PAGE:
Godfrey & Kahn Updates
SEC harmonizes and improves exempt offering frameworkDecember 1, 2020
The U.S. Securities and Exchange Commission (SEC) adopted amendments to its exempt offering framework with the purpose of promoting capital formation, as well as expanding investment opportunities for both accredited and non-accredited investors. For companies considering an exempt offering, the amendments are intended to make the following improvements:
- Facilitate offering communications by permitting certain “test-the-waters” and “demo day” communications
- Increase the offering limits for offerings under Regulation A, Rule 504 and Regulation Crowdfunding
- Revise the investment limits for accredited and non-accredited investors in Regulation Crowdfunding offerings
- Reduce the disclosure burden for Rule 506(b) offerings (private placements involving no general solicitation or advertising) that include non-accredited investors
- Remove or reduce the compliance burden related to certain complex or difficult rules governing Regulation A offerings
- Simplify the process for verifying whether certain repeat investors are accredited in a Rule 506(c) offering (private placements that may involve general solicitation or advertising)
- Clarify whether multiple securities transactions by an issuer should be considered part of the same offering for purposes of determining compliance
These amendments should also be considered along with the SEC’s earlier amendments to the definition of accredited investor, which were intended to expand the number of individuals and entities that qualify as accredited investors.
The amendments discussed in this article will be effective 60 days after publication in the Federal Register.
General solicitation and offering communication
The SEC amended the offering communication rules to permit certain “demo day” and “test-the-waters” communications.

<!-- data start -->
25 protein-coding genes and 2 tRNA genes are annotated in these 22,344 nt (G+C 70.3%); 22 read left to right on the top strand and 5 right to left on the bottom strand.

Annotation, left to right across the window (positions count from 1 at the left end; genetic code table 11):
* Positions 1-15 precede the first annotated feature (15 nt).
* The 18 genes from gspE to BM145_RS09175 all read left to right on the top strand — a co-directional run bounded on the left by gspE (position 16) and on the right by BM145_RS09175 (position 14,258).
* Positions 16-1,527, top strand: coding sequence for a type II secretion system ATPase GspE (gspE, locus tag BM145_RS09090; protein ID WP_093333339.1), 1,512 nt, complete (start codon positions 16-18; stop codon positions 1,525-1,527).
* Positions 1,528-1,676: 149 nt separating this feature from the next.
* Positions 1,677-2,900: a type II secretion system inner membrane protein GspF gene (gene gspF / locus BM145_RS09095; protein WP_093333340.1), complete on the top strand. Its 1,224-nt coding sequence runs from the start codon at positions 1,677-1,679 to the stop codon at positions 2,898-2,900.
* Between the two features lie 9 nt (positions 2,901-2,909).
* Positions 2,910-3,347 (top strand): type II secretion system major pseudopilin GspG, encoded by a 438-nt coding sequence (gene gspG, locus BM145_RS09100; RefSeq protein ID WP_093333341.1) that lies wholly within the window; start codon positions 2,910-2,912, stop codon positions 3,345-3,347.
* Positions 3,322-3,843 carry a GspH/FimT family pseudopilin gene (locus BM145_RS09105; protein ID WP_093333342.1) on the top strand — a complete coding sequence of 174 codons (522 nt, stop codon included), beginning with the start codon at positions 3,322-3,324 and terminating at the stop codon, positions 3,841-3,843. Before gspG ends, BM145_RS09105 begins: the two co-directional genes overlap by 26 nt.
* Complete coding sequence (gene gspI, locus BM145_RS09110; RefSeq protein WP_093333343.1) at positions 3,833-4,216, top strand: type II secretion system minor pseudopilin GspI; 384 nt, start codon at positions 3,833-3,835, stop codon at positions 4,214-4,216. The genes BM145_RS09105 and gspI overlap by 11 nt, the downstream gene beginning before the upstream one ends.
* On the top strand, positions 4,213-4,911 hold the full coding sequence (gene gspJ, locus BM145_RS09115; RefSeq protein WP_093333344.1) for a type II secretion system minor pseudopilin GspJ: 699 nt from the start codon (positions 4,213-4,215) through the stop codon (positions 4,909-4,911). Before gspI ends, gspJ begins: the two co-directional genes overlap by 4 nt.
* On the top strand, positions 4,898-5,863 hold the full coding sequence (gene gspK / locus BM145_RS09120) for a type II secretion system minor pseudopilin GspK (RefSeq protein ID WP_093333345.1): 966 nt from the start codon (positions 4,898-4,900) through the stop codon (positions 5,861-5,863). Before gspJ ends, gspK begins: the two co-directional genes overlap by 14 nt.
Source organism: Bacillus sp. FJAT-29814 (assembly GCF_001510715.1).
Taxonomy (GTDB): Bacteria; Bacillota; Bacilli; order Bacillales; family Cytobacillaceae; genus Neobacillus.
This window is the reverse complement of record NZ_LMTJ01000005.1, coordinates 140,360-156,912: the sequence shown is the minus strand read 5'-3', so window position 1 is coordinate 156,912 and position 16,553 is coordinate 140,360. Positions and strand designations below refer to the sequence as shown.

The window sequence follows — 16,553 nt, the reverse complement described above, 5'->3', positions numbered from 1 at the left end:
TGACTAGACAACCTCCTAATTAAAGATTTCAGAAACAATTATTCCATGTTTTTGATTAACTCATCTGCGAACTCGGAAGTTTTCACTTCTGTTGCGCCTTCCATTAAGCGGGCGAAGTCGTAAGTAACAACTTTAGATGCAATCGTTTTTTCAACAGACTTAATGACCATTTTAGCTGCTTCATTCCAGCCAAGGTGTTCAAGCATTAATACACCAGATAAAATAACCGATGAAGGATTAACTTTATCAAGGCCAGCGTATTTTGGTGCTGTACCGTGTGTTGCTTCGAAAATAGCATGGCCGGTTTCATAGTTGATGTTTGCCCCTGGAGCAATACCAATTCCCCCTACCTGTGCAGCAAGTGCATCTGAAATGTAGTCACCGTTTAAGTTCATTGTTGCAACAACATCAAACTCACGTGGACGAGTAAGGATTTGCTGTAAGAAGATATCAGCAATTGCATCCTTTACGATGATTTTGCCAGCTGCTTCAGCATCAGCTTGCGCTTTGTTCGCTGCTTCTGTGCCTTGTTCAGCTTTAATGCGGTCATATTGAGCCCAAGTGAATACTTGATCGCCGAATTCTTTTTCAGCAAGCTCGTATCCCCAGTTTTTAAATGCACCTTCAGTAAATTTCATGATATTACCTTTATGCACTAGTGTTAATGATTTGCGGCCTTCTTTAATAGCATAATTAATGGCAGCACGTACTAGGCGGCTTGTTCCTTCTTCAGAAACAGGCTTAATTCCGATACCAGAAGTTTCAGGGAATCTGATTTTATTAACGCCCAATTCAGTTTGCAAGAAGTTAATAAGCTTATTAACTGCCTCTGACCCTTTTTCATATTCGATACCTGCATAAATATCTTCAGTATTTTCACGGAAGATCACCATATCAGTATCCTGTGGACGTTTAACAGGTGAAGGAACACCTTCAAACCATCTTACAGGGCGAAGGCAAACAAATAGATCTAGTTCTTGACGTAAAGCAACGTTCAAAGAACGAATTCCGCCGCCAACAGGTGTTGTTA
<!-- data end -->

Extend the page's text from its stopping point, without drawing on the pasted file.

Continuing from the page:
“Demo day” events
Under the amendments, certain “demo day” communications will not be deemed general solicitation or general advertising, including certain communications made in connection with a seminar or meeting sponsored by a college, university or other institution of higher education, a state or local government or instrumentality of a state or local government, a nonprofit organization, or an angel investor group, incubator or accelerator.
The amended rules allow the opportunity for issuers to ascertain interest in an exempt offering prior to incurring the full expense of preparing and conducting the offering. In particular, the SEC adopted amendments that permit an issuer to use generic solicitation of interest materials to “test-the-waters” for an exempt offer of securities prior to a making a determination as to the exemption under which the offering will be conducted. The amended rule contains certain filing requirements, including a requirement that generic solicitation materials be made publicly available as an exhibit to the offering materials filed with the SEC for offerings under Regulation A and Regulation Crowdfunding.
Before participating in a “demo day” event or engaging in “test-the-waters” communications, issuers should consult with counsel, as the SEC’s rules, as well as state securities laws, contain several additional limitations and conditions.
Offering and investment limits
The SEC also amended the offering and investment limits for exempt private offerings, as set forth in the following chart:
- Raise the maximum offering amount from $50 million to $75 million under Tier 2
- Raise the maximum offering amount from $15 million to $22.5 for secondary sales under Tier 2
- Raise the maximum offering amount from $5 million to $10 million
- Raise the offering limit from $1.07 million to $5 million
- Remove the investment limits for accredited investors
- Use the greater, rather than the lesser, of non-accredited investor's annual income or net worth when calculating their investment limits
Harmonization of disclosure requirements
Rule 506(b) offering
Rule 506(b) permits an offering to an unlimited number of accredited investors, as well as 35 sophisticated but non-accredited investors. However, non-reporting issuers are required to provide audited financial statements if the offering includes non-accredited investors. The SEC noted that some issuers have viewed this disclosure requirement as overly burdensome and, as a result, have avoided including non-accredited investors in such offerings. Accordingly, the SEC revised the disclosure requirement to, in part, remove the requirement to provide audited financial statements for offerings under $20 million.